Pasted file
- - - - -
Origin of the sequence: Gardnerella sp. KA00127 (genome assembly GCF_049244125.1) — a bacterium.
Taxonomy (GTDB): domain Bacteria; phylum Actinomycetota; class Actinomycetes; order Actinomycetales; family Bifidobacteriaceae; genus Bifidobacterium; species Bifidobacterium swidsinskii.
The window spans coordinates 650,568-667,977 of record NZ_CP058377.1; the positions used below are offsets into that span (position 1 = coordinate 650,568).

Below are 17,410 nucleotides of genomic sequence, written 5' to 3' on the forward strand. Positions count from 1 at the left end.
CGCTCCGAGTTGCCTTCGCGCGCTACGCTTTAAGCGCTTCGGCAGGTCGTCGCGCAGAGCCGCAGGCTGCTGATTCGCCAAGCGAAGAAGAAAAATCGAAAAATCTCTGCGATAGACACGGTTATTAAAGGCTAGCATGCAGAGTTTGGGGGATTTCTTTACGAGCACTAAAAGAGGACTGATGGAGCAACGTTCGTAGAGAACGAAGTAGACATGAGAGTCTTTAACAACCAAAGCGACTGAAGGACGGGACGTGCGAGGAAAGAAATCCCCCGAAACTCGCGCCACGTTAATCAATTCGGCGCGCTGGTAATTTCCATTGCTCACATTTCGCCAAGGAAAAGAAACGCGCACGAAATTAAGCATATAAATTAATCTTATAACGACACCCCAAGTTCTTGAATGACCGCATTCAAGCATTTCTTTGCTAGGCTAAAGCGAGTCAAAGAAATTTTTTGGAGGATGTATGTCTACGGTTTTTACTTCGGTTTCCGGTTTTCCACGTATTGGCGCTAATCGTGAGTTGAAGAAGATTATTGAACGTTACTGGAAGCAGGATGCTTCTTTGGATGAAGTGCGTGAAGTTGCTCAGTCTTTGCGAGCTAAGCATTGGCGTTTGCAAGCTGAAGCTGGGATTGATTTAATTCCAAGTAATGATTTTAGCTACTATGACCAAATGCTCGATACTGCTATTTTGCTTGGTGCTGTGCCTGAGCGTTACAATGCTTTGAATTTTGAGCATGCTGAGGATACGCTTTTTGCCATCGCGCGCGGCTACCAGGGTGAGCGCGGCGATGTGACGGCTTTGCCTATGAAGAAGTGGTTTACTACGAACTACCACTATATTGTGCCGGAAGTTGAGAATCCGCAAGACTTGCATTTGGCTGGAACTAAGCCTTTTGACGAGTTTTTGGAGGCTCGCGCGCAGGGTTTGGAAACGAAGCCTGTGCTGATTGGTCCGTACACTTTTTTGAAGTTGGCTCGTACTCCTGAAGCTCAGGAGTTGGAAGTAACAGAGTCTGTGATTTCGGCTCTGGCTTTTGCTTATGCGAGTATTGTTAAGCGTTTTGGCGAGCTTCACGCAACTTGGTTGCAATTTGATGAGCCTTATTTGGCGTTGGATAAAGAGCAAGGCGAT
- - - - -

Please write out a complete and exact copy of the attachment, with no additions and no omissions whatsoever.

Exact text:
Origin of the sequence: Gardnerella sp. KA00127 (genome assembly GCF_049244125.1) — a bacterium.
Taxonomy (GTDB): domain Bacteria; phylum Actinomycetota; class Actinomycetes; order Actinomycetales; family Bifidobacteriaceae; genus Bifidobacterium; species Bifidobacterium swidsinskii.
The window spans coordinates 650,568-667,977 of record NZ_CP058377.1; the positions used below are offsets into that span (position 1 = coordinate 650,568).

Below are 17,410 nucleotides of genomic sequence, written 5' to 3' on the forward strand. Positions count from 1 at the left end.
CGCTCCGAGTTGCCTTCGCGCGCTACGCTTTAAGCGCTTCGGCAGGTCGTCGCGCAGAGCCGCAGGCTGCTGATTCGCCAAGCGAAGAAGAAAAATCGAAAAATCTCTGCGATAGACACGGTTATTAAAGGCTAGCATGCAGAGTTTGGGGGATTTCTTTACGAGCACTAAAAGAGGACTGATGGAGCAACGTTCGTAGAGAACGAAGTAGACATGAGAGTCTTTAACAACCAAAGCGACTGAAGGACGGGACGTGCGAGGAAAGAAATCCCCCGAAACTCGCGCCACGTTAATCAATTCGGCGCGCTGGTAATTTCCATTGCTCACATTTCGCCAAGGAAAAGAAACGCGCACGAAATTAAGCATATAAATTAATCTTATAACGACACCCCAAGTTCTTGAATGACCGCATTCAAGCATTTCTTTGCTAGGCTAAAGCGAGTCAAAGAAATTTTTTGGAGGATGTATGTCTACGGTTTTTACTTCGGTTTCCGGTTTTCCACGTATTGGCGCTAATCGTGAGTTGAAGAAGATTATTGAACGTTACTGGAAGCAGGATGCTTCTTTGGATGAAGTGCGTGAAGTTGCTCAGTCTTTGCGAGCTAAGCATTGGCGTTTGCAAGCTGAAGCTGGGATTGATTTAATTCCAAGTAATGATTTTAGCTACTATGACCAAATGCTCGATACTGCTATTTTGCTTGGTGCTGTGCCTGAGCGTTACAATGCTTTGAATTTTGAGCATGCTGAGGATACGCTTTTTGCCATCGCGCGCGGCTACCAGGGTGAGCGCGGCGATGTGACGGCTTTGCCTATGAAGAAGTGGTTTACTACGAACTACCACTATATTGTGCCGGAAGTTGAGAATCCGCAAGACTTGCATTTGGCTGGAACTAAGCCTTTTGACGAGTTTTTGGAGGCTCGCGCGCAGGGTTTGGAAACGAAGCCTGTGCTGATTGGTCCGTACACTTTTTTGAAGTTGGCTCGTACTCCTGAAGCTCAGGAGTTGGAAGTAACAGAGTCTGTGATTTCGGCTCTGGCTTTTGCTTATGCGAGTATTGTTAAGCGTTTTGGCGAGCTTCACGCAACTTGGTTGCAATTTGATGAGCCTTATTTGGCGTTGGATAAAGAGCAAGGCGAT